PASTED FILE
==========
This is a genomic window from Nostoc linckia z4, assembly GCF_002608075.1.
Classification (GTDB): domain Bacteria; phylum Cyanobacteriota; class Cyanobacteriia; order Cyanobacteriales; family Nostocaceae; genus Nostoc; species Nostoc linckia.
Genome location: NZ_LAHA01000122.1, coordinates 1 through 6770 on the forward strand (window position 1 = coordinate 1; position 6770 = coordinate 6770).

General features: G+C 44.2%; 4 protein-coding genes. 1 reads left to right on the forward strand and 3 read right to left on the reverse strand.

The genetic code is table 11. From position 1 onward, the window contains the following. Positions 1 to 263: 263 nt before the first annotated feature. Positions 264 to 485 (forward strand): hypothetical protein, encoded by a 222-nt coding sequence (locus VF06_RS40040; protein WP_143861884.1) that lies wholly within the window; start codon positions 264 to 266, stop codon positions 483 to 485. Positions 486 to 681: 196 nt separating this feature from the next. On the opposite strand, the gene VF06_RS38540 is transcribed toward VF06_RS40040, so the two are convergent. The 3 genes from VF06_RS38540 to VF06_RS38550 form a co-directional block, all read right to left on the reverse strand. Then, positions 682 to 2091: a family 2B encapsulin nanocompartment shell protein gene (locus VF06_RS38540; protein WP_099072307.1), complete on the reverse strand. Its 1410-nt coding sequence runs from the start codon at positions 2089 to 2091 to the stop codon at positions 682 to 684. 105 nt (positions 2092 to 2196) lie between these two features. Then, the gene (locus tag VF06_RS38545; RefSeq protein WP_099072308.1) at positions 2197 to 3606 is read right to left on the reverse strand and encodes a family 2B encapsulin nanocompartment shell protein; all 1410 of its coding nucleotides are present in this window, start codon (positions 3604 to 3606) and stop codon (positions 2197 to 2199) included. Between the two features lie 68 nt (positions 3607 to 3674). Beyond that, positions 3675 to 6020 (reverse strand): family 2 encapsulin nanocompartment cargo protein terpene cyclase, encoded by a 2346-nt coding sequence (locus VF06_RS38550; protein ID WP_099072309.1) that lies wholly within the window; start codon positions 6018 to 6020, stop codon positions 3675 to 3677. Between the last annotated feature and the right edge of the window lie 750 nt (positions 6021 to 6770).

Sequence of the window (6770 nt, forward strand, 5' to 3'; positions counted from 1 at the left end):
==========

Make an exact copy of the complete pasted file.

This is a genomic window from Nostoc linckia z4, assembly GCF_002608075.1.
Classification (GTDB): domain Bacteria; phylum Cyanobacteriota; class Cyanobacteriia; order Cyanobacteriales; family Nostocaceae; genus Nostoc; species Nostoc linckia.
Genome location: NZ_LAHA01000122.1, coordinates 1 through 6770 on the forward strand (window position 1 = coordinate 1; position 6770 = coordinate 6770).

General features: G+C 44.2%; 4 protein-coding genes. 1 reads left to right on the forward strand and 3 read right to left on the reverse strand.

The genetic code is table 11. From position 1 onward, the window contains the following. Positions 1 to 263: 263 nt before the first annotated feature. Positions 264 to 485 (forward strand): hypothetical protein, encoded by a 222-nt coding sequence (locus VF06_RS40040; protein WP_143861884.1) that lies wholly within the window; start codon positions 264 to 266, stop codon positions 483 to 485. Positions 486 to 681: 196 nt separating this feature from the next. On the opposite strand, the gene VF06_RS38540 is transcribed toward VF06_RS40040, so the two are convergent. The 3 genes from VF06_RS38540 to VF06_RS38550 form a co-directional block, all read right to left on the reverse strand. Then, positions 682 to 2091: a family 2B encapsulin nanocompartment shell protein gene (locus VF06_RS38540; protein WP_099072307.1), complete on the reverse strand. Its 1410-nt coding sequence runs from the start codon at positions 2089 to 2091 to the stop codon at positions 682 to 684. 105 nt (positions 2092 to 2196) lie between these two features. Then, the gene (locus tag VF06_RS38545; RefSeq protein WP_099072308.1) at positions 2197 to 3606 is read right to left on the reverse strand and encodes a family 2B encapsulin nanocompartment shell protein; all 1410 of its coding nucleotides are present in this window, start codon (positions 3604 to 3606) and stop codon (positions 2197 to 2199) included. Between the two features lie 68 nt (positions 3607 to 3674). Beyond that, positions 3675 to 6020 (reverse strand): family 2 encapsulin nanocompartment cargo protein terpene cyclase, encoded by a 2346-nt coding sequence (locus VF06_RS38550; protein ID WP_099072309.1) that lies wholly within the window; start codon positions 6018 to 6020, stop codon positions 3675 to 3677. Between the last annotated feature and the right edge of the window lie 750 nt (positions 6021 to 6770).

Sequence of the window (6770 nt, forward strand, 5' to 3'; positions counted from 1 at the left end):